Quantum entanglement occurs not just in discrete systems such as spins, but also in the spatial wave functions of systems with more than one degree of freedom.It is sometimes said that Einstein discovered entanglement in 1935, and it was immediately recognized as the central defining feature of quantum mechanics. But as the above paper notes, the word was not in common use until about 1987, and did not find its way into textbooks until after that.
As the article explains, entanglement is not some peculiarity of tricky spin experiments. It is a property of all quantum systems.
Entanglement is explained as the thing that makes quantum mechanics nonlocal, and hence the essence of why the theory is non-classical and mysterious.
Quantum-mechanically, an interference pattern occurs due to quantum interference of the wavefunction of a photon. The wavefunction of a single photon only interferes with itself. Different photons (for example from different atoms) do not interfere.This is not an exact quote, but he said something similar.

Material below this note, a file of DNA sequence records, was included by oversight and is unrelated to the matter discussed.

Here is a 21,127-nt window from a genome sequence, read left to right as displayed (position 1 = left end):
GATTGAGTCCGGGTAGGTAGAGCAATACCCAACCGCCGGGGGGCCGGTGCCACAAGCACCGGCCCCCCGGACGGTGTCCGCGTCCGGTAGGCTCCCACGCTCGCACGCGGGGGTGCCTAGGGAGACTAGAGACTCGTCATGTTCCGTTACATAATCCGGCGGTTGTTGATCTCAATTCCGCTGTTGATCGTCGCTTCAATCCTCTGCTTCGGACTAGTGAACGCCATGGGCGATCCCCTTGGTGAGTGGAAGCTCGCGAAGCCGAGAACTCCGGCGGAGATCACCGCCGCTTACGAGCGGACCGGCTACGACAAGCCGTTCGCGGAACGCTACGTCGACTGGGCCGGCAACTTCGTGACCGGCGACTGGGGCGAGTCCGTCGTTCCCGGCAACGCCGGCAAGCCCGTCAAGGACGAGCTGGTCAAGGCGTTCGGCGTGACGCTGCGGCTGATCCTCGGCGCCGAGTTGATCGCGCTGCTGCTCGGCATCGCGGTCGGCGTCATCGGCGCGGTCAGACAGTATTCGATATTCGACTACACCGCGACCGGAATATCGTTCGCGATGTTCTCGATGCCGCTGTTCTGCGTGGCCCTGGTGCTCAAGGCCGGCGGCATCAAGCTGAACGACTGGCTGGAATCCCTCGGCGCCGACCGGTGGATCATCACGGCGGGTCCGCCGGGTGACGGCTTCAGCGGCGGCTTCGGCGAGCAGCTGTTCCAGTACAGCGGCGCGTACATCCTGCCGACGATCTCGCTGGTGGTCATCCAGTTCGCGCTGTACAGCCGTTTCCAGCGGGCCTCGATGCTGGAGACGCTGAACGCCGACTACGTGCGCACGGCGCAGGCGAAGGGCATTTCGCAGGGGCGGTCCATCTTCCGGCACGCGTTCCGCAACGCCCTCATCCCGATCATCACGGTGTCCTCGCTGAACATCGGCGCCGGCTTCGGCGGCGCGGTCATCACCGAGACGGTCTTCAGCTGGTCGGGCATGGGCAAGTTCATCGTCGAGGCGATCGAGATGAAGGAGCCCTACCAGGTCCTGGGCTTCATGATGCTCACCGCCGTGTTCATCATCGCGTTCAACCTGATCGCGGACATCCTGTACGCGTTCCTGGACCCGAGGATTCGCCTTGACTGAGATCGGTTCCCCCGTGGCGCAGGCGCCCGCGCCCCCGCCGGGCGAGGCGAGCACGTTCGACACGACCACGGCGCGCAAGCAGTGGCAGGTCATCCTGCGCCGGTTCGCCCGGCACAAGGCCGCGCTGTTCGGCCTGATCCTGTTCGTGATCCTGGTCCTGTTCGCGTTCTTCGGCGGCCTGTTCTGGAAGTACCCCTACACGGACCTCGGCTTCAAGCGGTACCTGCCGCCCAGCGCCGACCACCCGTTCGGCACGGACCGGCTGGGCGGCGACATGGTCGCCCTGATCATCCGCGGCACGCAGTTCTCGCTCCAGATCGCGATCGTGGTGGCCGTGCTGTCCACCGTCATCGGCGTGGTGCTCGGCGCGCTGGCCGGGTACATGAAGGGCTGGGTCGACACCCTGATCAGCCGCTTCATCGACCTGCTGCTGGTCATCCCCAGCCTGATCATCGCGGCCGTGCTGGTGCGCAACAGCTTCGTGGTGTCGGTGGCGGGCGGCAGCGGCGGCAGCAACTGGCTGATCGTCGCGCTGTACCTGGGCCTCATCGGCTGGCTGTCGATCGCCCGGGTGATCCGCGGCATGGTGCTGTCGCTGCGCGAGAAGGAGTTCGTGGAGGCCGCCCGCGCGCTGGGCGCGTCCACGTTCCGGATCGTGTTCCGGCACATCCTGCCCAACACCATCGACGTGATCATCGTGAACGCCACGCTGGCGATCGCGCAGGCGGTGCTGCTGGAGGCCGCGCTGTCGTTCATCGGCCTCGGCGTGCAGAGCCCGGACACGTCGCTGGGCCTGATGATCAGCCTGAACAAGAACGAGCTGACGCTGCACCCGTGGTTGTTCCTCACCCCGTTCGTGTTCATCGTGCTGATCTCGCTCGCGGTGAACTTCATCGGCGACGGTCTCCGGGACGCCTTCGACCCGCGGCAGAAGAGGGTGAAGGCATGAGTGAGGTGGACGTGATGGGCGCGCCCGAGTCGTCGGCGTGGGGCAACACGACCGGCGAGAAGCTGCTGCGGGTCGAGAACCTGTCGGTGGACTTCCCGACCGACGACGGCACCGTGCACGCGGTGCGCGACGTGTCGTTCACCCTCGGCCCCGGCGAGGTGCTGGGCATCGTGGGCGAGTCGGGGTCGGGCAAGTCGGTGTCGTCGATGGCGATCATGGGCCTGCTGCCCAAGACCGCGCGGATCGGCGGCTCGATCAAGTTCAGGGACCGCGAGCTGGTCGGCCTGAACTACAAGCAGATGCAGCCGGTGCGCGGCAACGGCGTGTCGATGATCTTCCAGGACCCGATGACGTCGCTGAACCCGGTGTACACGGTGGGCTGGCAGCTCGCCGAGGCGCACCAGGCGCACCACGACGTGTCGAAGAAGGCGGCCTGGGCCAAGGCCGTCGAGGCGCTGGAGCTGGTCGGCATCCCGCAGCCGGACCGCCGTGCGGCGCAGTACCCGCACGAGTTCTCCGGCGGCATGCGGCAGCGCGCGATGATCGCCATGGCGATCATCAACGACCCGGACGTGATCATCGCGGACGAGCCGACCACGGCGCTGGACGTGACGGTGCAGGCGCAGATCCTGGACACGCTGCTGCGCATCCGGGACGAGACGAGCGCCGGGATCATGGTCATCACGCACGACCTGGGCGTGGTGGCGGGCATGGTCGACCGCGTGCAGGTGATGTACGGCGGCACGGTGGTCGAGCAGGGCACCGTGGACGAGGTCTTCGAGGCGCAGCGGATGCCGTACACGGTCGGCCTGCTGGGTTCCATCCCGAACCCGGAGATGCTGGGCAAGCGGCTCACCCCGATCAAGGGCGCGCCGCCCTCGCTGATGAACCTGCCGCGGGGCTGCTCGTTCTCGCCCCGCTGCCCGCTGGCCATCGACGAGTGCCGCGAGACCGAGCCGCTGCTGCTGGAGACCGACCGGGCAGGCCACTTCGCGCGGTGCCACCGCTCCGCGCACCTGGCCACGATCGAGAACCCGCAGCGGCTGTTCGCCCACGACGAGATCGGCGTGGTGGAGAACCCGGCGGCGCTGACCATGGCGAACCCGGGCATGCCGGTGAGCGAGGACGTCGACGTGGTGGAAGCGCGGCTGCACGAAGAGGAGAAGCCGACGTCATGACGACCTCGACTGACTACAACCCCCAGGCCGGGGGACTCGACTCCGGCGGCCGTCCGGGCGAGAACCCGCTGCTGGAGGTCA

This is a confusing statement, and I would not take it too literally. But in a similar spirit, I would say that a quantum particle can be entangled with itself.
Entanglement is often introduced by describing creation of a pair of particles with equal and opposite spins. But it is much more common. In any atom with several orbital electrons, those electrons are entangled. Nearby particles usually are. The case of the equal and opposite pair is interesting because that gives distant entanglement, but nearby entanglement occurs all the time.
Consider a stream of particles being fired into a double slit. Each particle is interfering with itself, and is entangled with itself. The interference results in the interference pattern on the screen.
The entanglement results in each particle hitting the screen exactly once. If you purely followed the probabilities, there are many places on the screen where the particle might hit. Those possibilities are entangled. If the particle is detected in one spot, it will not be detected in any other.
You cannot understand the experiment as localized probabilities in each spot of the screen.
Viewed this way, I am not sure the 2-particle entanglement story is any more mysterious than the 1-particle story. Maybe explanations of entanglement should just stick to the 1-particle story, as the essence of the matter.